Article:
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Although the UK’s lesbian, gay, bisexual and transsexual population have been legally protected from homophobic discrimination in the workplace since 2003, there is still a prevalent rate of reported workplace harassment cases based on sexual orientation.
In what is perhaps the most comprehensive LGBT workplace study to date, researchers found that nearly one in five LGBT individuals have been the target of negative comments or conduct from work colleagues over the course of last year due to their sexual orientation.
To kick-start Pride month, we take a close look at the state of discrimination and harassment against LGBT employees in the workplace, and what HR professionals and managers can do to establish and maintain more diverse and inclusive working environments and cultures.
In their most recent LGBT in Britain Work Report, Stonewall in partnership with YouGov investigated the specific experiences of 3,213 LGBT respondents and their experiences of discrimination in the workplace. In addition, researchers also explored the extent to which LGBT staff still feel they have to conceal who they are at work.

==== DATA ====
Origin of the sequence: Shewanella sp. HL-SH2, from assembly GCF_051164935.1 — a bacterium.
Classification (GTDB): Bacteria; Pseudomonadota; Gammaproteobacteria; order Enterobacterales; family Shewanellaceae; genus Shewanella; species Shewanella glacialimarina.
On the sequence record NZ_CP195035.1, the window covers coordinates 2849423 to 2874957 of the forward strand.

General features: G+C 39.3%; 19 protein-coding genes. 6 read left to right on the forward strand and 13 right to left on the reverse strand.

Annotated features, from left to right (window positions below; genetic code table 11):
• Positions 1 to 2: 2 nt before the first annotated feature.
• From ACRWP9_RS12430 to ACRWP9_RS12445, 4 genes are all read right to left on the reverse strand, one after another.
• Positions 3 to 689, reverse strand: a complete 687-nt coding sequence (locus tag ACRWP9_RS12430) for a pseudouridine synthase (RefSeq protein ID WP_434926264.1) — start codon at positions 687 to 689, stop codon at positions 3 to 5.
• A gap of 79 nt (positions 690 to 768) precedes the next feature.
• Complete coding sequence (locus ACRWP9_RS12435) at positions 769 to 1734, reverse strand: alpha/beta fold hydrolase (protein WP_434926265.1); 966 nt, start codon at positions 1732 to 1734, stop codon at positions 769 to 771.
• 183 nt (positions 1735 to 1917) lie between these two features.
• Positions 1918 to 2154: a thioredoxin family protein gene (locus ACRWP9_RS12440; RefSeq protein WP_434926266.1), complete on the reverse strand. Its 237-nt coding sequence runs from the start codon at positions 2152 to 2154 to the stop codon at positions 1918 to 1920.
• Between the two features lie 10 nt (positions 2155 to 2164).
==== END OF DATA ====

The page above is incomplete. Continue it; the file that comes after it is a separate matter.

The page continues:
The study painted a grim picture of what the workplace looks like for LGBT employees, with nearly one in five participants reporting that they had been the target of discriminatory comments or conduct from work colleagues over the course of 2017. And if that isn’t bad enough, one in eight transsexual individuals had been physically attacked over the past year by customers or colleagues due to their gender identity.
Meanwhile, 12 percent of black, Asian and minority ethnic employees said they had lost their jobs because of being LGBT, compared to 4 percent of white LGBT staff.